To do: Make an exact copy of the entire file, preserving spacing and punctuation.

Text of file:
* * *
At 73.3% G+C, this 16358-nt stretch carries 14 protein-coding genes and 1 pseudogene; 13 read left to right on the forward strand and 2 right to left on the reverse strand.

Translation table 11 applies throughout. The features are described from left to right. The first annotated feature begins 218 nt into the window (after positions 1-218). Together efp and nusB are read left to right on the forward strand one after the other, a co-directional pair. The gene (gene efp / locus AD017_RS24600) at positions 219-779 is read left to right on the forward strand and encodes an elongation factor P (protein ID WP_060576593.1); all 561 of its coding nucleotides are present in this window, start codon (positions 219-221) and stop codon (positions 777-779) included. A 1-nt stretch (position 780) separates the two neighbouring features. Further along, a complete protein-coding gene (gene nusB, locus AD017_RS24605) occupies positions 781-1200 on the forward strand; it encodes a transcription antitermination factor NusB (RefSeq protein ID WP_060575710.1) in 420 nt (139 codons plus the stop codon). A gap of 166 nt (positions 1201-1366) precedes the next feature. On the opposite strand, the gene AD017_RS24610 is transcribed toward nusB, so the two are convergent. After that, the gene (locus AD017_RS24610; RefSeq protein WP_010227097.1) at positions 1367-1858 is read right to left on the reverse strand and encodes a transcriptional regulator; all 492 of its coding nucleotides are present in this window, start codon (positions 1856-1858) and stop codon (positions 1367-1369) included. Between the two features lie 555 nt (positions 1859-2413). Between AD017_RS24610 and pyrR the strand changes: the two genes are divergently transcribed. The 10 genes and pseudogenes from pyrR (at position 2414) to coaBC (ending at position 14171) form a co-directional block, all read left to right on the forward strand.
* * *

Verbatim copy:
At 73.3% G+C, this 16358-nt stretch carries 14 protein-coding genes and 1 pseudogene; 13 read left to right on the forward strand and 2 right to left on the reverse strand.

Translation table 11 applies throughout. The features are described from left to right. The first annotated feature begins 218 nt into the window (after positions 1-218). Together efp and nusB are read left to right on the forward strand one after the other, a co-directional pair. The gene (gene efp / locus AD017_RS24600) at positions 219-779 is read left to right on the forward strand and encodes an elongation factor P (protein ID WP_060576593.1); all 561 of its coding nucleotides are present in this window, start codon (positions 219-221) and stop codon (positions 777-779) included. A 1-nt stretch (position 780) separates the two neighbouring features. Further along, a complete protein-coding gene (gene nusB, locus AD017_RS24605) occupies positions 781-1200 on the forward strand; it encodes a transcription antitermination factor NusB (RefSeq protein ID WP_060575710.1) in 420 nt (139 codons plus the stop codon). A gap of 166 nt (positions 1201-1366) precedes the next feature. On the opposite strand, the gene AD017_RS24610 is transcribed toward nusB, so the two are convergent. After that, the gene (locus AD017_RS24610; RefSeq protein WP_010227097.1) at positions 1367-1858 is read right to left on the reverse strand and encodes a transcriptional regulator; all 492 of its coding nucleotides are present in this window, start codon (positions 1856-1858) and stop codon (positions 1367-1369) included. Between the two features lie 555 nt (positions 1859-2413). Between AD017_RS24610 and pyrR the strand changes: the two genes are divergently transcribed. The 10 genes and pseudogenes from pyrR (at position 2414) to coaBC (ending at position 14171) form a co-directional block, all read left to right on the forward strand.